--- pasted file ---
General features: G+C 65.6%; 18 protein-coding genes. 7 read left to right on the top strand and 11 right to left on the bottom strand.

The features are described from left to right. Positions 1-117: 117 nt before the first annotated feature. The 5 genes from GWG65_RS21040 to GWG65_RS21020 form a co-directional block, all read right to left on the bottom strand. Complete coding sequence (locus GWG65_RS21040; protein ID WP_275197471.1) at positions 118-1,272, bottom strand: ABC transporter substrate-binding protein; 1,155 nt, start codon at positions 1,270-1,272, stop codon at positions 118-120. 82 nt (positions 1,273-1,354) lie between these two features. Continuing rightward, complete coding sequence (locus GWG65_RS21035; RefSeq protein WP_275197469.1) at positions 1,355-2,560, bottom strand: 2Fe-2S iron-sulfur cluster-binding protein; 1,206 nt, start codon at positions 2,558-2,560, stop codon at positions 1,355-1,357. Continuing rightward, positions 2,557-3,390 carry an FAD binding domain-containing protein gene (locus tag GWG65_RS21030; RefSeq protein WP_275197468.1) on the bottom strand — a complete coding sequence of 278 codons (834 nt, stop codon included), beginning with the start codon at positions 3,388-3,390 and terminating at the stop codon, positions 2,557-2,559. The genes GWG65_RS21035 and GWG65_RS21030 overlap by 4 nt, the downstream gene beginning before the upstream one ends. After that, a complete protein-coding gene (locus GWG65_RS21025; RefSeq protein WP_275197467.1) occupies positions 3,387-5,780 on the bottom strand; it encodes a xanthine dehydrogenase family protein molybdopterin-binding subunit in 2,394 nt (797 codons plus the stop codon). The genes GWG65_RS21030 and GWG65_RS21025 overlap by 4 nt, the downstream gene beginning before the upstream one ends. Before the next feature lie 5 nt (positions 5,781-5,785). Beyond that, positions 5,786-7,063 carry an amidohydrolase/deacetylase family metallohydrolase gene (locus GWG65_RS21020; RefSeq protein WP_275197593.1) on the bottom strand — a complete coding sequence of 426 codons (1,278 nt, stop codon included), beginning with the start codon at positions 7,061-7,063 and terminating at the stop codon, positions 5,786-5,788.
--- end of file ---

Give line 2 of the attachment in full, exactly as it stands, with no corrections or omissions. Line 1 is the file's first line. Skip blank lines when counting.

The features are described from left to right. Positions 1-117: 117 nt before the first annotated feature. The 5 genes from GWG65_RS21040 to GWG65_RS21020 form a co-directional block, all read right to left on the bottom strand. Complete coding sequence (locus GWG65_RS21040; protein ID WP_275197471.1) at positions 118-1,272, bottom strand: ABC transporter substrate-binding protein; 1,155 nt, start codon at positions 1,270-1,272, stop codon at positions 118-120. 82 nt (positions 1,273-1,354) lie between these two features. Continuing rightward, complete coding sequence (locus GWG65_RS21035; RefSeq protein WP_275197469.1) at positions 1,355-2,560, bottom strand: 2Fe-2S iron-sulfur cluster-binding protein; 1,206 nt, start codon at positions 2,558-2,560, stop codon at positions 1,355-1,357. Continuing rightward, positions 2,557-3,390 carry an FAD binding domain-containing protein gene (locus tag GWG65_RS21030; RefSeq protein WP_275197468.1) on the bottom strand — a complete coding sequence of 278 codons (834 nt, stop codon included), beginning with the start codon at positions 3,388-3,390 and terminating at the stop codon, positions 2,557-2,559. The genes GWG65_RS21035 and GWG65_RS21030 overlap by 4 nt, the downstream gene beginning before the upstream one ends. After that, a complete protein-coding gene (locus GWG65_RS21025; RefSeq protein WP_275197467.1) occupies positions 3,387-5,780 on the bottom strand; it encodes a xanthine dehydrogenase family protein molybdopterin-binding subunit in 2,394 nt (797 codons plus the stop codon). The genes GWG65_RS21030 and GWG65_RS21025 overlap by 4 nt, the downstream gene beginning before the upstream one ends. Before the next feature lie 5 nt (positions 5,781-5,785). Beyond that, positions 5,786-7,063 carry an amidohydrolase/deacetylase family metallohydrolase gene (locus GWG65_RS21020; RefSeq protein WP_275197593.1) on the bottom strand — a complete coding sequence of 426 codons (1,278 nt, stop codon included), beginning with the start codon at positions 7,061-7,063 and terminating at the stop codon, positions 5,786-5,788.